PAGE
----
MRA Offers Small Retailers New Health Plan

March 21, 2002
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LANSING — State retailers are predicting slow sales for the first quarter following a gain from the last 90-day period. But for some of them, their health insurance needs may be filled at a faster pace.

The Michigan Retailers Association (MRA) announced last week that it has set up a new health plan with the Michigan Farm Bureau for sole proprietors, a program that will be open to MRA members starting March 1.

Linking with Farm Bureau's established, successful program will give many small-business owners a substantial price break. They'll also have more coverage options to choose from, said James P. Hallan, MRA president and COO.

Blue Cross Blue Shield of Michigan will administer the new plan, which promises to save members up to 40 percent on premiums. Charges will be based on the applicant's health history, age and region in which their business is located. Those likely to cut their insurance costs the most will be young members, along with those living in the Upper Peninsula and southeast Michigan where Blue Cross rates are the highest.

A big part of our membership is sole proprietors and they have seen the largest increases in health-care costs. Everybody has seen big ones, but sole proprietors have seen even larger increases than the others, said Tom Scott, MRA vice president of communications and public affairs. And we've been looking for some relief for them for quite some time.

Businesses with only one individual or family participating are eligible for the program, but they must apply for acceptance. A medical history and a physician's statement have to be included with the application.

Tom Nugent, Farm Bureau manager of member services, said 95 percent of applicants will be accepted and about 80 percent will receive the preferred rate. The remaining 15 percent will pay a higher standardrate due to more serious or chronic health conditions.

It's not a silver bullet. It's not going to solve all their problems. But it should provide some substantial relief for sole proprietors who are younger and healthier, said Scott.

Sole proprietors already participating in an MRA Blue Cross plan do not have to switch to the new one. The MRA has 5,500 members who operate more than 12,000 stores. Those wanting more information should call the MRA at (800) 366-3699.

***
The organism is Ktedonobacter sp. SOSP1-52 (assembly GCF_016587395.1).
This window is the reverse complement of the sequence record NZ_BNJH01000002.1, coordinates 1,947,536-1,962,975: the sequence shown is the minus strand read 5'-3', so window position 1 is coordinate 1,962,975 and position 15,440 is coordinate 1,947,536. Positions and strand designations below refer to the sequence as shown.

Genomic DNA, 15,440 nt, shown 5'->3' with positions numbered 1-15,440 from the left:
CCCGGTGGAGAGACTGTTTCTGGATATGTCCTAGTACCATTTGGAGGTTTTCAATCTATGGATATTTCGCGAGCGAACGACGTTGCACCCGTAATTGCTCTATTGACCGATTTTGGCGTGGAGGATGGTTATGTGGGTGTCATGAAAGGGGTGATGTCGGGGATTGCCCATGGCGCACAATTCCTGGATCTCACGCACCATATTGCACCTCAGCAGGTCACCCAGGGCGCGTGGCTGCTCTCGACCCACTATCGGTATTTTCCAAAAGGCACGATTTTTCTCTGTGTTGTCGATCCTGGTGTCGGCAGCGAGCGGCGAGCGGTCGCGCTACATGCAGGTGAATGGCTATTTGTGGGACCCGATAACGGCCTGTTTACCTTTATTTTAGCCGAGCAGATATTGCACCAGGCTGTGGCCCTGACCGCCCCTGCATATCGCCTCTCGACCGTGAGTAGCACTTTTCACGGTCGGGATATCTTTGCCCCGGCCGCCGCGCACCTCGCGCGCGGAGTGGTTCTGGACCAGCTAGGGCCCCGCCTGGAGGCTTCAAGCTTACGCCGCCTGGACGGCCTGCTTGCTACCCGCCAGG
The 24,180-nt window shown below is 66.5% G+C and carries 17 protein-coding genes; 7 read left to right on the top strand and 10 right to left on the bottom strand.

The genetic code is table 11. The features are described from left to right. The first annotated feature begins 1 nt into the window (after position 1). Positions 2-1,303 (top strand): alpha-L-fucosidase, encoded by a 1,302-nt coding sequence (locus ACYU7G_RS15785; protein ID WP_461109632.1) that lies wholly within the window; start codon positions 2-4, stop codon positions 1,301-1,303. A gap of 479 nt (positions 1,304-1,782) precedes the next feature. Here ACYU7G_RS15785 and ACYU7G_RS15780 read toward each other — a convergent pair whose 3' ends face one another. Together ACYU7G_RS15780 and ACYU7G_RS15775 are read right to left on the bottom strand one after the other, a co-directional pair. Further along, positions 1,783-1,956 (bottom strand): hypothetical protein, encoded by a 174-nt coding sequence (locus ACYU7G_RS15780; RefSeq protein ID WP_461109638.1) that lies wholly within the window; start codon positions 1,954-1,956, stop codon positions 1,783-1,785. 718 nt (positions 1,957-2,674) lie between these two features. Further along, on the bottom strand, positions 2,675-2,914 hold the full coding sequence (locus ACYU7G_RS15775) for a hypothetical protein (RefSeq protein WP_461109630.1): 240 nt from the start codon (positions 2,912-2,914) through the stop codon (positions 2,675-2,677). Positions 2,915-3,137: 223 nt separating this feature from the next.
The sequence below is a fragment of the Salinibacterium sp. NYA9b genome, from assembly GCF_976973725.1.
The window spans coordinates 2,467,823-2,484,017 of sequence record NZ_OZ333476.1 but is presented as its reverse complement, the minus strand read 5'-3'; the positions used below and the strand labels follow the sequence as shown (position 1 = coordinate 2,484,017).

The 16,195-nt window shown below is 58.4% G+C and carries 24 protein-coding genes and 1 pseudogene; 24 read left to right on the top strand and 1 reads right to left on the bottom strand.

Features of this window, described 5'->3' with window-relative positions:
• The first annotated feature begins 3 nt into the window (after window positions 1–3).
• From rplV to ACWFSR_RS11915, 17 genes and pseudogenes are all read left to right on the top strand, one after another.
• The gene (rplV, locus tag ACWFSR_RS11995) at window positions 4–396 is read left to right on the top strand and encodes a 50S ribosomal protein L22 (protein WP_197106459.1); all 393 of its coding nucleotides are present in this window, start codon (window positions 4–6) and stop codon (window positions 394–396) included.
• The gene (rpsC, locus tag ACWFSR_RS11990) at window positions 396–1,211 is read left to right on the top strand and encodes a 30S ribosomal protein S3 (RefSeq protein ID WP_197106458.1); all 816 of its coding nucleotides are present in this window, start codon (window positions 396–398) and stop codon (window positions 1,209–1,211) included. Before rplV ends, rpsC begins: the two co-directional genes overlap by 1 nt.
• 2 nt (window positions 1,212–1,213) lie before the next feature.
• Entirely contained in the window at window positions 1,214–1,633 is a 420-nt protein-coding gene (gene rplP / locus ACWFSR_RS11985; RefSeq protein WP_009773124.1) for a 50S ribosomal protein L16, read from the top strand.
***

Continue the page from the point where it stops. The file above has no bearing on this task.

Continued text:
In the meantime, only 37 percent of retailers expect their first-quarter sales to top last year's. Another 29 percent reported that their sales would likely drop when compared to the first quarter of 2001, while 34 percent said receipts would be about the same as last year.

That projection from the Michigan Retail Index, which is compiled monthly by the MRA and the Federal Reserve Bank of Chicago, follows the holiday season where sellers had a 3.3 percent sales gain — or about half the 6 percent increase they had hoped for. Still, 45 percent of retailers did post gains, while only 25 percent did that the previous year.

In Christmas 2000, many retailers were caught by surprise when the robust sales of the previous few years didn't materialize. This year, their expectations were lower and many of them feel good about a small increase over the previous year, said Larry Meyer, chairman and CEO of the MRA.

The association said that furniture, appliance and gift shops had the best holiday sales, while apparel stores had the worst. Retail in Michigan is worth nearly $100 billion annually.

Some retailers lowered their inventory levels over the last half of last year for the first quarter of this year. Barb Stein, owner of the Great Northern Trading Co. in Rockford, told the MRA that she reduced her inventory throughout much of last year because of soft sales at her gift shop. Then stronger holiday sales left her with less merchandise to mark down.

We got rid of everything at regular price, said Stein, also an MRA board member.

State retailers seemingly have an optimistic outlook regarding the economy as they are looking for it to rebound at least by this summer and, perhaps, by as early as next month.

Retailers are always optimistic, said Scott. You have to be optimistic if you're going to open the door everyday.          

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